What are the elevation gains of the Inca Trail hike to Machu Picchu? In this article we are going to explain in detail the day by day elevation gain of the classic 4 day Inca Trail, this way you will understand how is the route of this famous trek.
The classic 4 day Inca Trail is not the only trek, there is the 2 day trek called the short Inca Trail and the one that links Salkantay with the Inca Trail (Salkantay and Inca Trail 7 Days).
What is the elevation of the Inca Trail?
As you can see on the map, the elevation of the Inca Trail has many ups and downs. The easiest day is the first day, as it is relatively flat. The elevation of the Inca Trail varies, with the highest point rising to 13,828 feet (4200 m) above sea level. The second day is the hardest, starting at 10,000 feet (3,000 m) and ascending to Dead Woman’s Pass.
The third and fourth day of the Inca Trail altitude change is a relative descent to Machu Picchu. Machu Picchu is at an altitude of 2,430 meters.
Maximum altitude of the Inca Trail – 13,776 feet.
Inca Trail Elevation Map
Here is a standard itinerary that most Inca Trail companies have.
What is the 4 day Inca Trail itinerary like with day by day elevations?
Before starting the trek, you must remember to acclimatize to the altitude, you can read our blog about what to do in Cusco while acclimatizing.
Day 1 of the Inca Trail: Cusco – Piskacucho – Km 82 – Wayllabamba
The day starts very early, around 6 am, a transport picks us up along with all our travel companions and we go to Ollantaytambo. This is the last town where we will have to stock up on snacks and small things for the adventure. Then the transport takes us to Piskacuchu known as KM 82, where the government checkpoint for the Inca Trail is located.
Note: You can only do the Inca Trail with a government authorized tour operator.
Read our section on Best Inca Trail tour operators.
After passing the control we start the trek to the first base camp called Wayllabamba, but, before arriving we will have to have lunch in Miskay which is located in Llactapata or Patallacta which is also an archaeological site.
Before leaving Llactapata we will learn more about this place with our guide.
Summary of the first day:
- Distance: 12 km/6.835 miles.
- Time: 5 hours on average
- Elevation gain: 430 m/1410 ft.
- Start: Km 82 (beginning of the Inca Trail) 2680 m/9612 ft.
- End: Wayllabamba Camp 3,010 m/9,8750 ft. elevation gain of the Inca Trail.
Day 2 of the Inca Trail: Wayllabamba – Warmiwañusca – Pacaymayo
The second day is the most challenging day of the Inca Trail, we will have to climb up to Warmihuañusca (place of the dead woman) which is at 4200 meters above sea level. Warmihuañusca is also the highest point of the Inca Trail and from where we can appreciate the different varieties of flora and fauna of the Andes. After passing Warmihuañusca we will head towards Pacaymayo which is the second base camp of the classic Inca Trail. Pacaymayo is located at 3600 masl. In Pacaymayo we will also have our lunch and rest for the next day.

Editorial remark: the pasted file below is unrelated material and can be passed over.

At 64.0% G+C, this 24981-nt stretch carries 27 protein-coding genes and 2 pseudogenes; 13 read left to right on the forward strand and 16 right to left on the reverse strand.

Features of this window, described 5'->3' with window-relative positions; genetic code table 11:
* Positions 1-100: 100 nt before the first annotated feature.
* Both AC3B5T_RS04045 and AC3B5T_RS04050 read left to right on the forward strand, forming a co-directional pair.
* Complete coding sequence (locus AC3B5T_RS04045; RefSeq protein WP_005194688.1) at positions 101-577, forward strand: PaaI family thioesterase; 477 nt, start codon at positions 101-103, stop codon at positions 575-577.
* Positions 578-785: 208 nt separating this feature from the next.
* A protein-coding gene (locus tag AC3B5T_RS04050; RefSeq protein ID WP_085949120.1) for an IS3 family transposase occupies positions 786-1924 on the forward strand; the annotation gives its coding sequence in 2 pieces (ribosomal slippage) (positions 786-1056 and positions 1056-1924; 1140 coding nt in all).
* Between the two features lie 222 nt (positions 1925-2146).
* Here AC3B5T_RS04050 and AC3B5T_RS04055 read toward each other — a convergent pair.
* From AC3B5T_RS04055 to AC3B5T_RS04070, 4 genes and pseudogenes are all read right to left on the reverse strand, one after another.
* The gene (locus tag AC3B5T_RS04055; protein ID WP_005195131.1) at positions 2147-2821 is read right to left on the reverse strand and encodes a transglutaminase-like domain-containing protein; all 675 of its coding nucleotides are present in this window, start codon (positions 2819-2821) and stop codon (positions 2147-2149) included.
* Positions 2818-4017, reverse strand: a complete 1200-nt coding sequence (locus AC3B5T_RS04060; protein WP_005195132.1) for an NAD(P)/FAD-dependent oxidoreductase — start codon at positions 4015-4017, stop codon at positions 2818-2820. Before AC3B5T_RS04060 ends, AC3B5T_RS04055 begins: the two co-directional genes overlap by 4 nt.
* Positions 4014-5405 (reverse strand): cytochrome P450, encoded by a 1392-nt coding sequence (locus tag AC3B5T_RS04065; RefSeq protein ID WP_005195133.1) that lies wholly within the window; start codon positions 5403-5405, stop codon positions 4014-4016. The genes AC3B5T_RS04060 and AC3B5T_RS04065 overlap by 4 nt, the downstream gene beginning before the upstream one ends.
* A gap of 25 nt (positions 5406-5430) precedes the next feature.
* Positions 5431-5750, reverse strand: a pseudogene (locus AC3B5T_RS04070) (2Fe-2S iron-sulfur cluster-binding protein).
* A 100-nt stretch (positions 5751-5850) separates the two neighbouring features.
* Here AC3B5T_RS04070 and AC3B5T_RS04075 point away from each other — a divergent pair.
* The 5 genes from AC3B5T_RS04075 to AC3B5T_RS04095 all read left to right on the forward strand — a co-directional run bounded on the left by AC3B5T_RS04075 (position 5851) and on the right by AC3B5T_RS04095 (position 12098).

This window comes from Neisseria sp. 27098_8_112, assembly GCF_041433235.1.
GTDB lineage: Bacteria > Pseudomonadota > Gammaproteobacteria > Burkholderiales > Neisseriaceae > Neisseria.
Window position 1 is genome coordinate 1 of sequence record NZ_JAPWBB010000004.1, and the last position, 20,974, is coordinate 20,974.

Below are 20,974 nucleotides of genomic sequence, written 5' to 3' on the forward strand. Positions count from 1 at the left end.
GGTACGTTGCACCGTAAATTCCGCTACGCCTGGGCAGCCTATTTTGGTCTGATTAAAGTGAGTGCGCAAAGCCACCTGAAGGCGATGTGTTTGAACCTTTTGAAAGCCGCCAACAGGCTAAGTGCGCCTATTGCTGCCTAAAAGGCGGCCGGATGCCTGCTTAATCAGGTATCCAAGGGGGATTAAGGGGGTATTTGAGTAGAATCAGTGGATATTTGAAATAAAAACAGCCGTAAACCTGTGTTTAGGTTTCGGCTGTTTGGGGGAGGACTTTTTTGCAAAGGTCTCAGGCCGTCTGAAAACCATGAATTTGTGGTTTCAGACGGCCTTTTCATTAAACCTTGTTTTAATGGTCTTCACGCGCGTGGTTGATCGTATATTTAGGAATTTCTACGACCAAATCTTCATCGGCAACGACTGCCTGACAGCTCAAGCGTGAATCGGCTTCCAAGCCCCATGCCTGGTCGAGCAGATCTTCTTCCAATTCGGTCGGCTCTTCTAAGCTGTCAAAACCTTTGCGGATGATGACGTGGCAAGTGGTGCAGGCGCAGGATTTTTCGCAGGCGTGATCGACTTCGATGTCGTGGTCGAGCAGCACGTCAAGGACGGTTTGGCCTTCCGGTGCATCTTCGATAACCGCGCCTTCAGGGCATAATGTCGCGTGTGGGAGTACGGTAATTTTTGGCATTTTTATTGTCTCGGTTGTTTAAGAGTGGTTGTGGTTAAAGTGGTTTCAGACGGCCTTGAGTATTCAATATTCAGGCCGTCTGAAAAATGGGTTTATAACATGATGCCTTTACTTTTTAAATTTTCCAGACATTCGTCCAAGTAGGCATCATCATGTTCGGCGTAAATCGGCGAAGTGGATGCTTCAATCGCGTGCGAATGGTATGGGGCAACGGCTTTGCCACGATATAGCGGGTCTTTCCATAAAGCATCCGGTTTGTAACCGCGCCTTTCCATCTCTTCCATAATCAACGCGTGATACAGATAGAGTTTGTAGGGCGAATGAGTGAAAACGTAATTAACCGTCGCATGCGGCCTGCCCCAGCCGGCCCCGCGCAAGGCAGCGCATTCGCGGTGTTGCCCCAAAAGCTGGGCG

Summary of the second day:
- Distance: 11 km/6.83 miles.
- Time: 7 hours on average.
- Elevation gain: 1180 m/3871 ft.
- Start: Wayllabamba Camp 3,010 m/9,8750 ft.
- End: Pacasmayo Camp 3,600 m/11,700 ft.
Day 3 of the Inca Trail: Pacaymayo – Chaquicocha – Wiñaywayna
The third day starts early to head towards Runcurakay Pass, which is at 3850 masl (second highest point of the Inca Trail). Along the route we will visit the archaeological sites of Sayacmarca (village or site in the middle of a steep hill) and Phuyupatamarca (Village or site in the middle of the clouds). Then we will have our lunch and then head to Wiñaywayna where is our last base camp to get to Machu Picchu.
Wiñaywayna is already a few steps away from Machu Picchu, and it is also an archaeological site whose name means “eternal youth”.
In Wiñaywayna we will meet tourists who do the short Inca Trail of 2 days and we will also have the last dinner with our porters and cooks, they arrive only to this point and say goodbye to us.
Thanks to the porters and cooks is possible the Inca Trail lighter and more pleasant, so do not forget to give them a big hug and tips.
Summary of the third day:
- Distance: 16 km/9.94 miles.
- Time: 9 hours on average
- Elevation gain: 453 m/1486 ft.
- Start: Pacasmayo Camp 3,600 m/11,700 ft.
- End: Wiñaywayna Camp 2,650 m/8,530 ft.
Day 4 of the Inca Trail: Wiñaywayna – Machu Picchu – Cusco
The fourth day dawned and we have to start our hike very early if we want to see the sunrise at Machu Picchu. The final stretch of the Inca Trail takes us to the Inti Punku or translated Sun Gate from where Machu Picchu can be seen in all its splendor.
Then we will descend to enter the streets and terraces of the Inca citadel and finish our expedition knowing more about the culture and knowledge of the Incas.
After getting to know and finally reaching Machu Picchu we will descend to the town of Aguas Calientes where we will have lunch and wait for our train to return to Ollantaytambo and Cusco.
Summary of the fourth day:
- Distance: 6 km/3.72 miles.
- Time: 3 hours on average
- Elevation gain: 90 m/295 ft.
- Start: Wiñaywayna Camp 2,650 m/8,530 ft.
- End: Machu Picchu 2,450 m/8,038 ft.
Summary of Inca Trail Elevation Gain
- Total elevation gain of the Inca Trail: 2153 m/7063 ft.
- Top Elevation: 13,828 ft (4200 m)
- Inca Trail Distance: 25 miles (40 km)
After hiking the Inca Trail like a true expeditionary, you can enjoy Cusco and the other destinations it has to offer.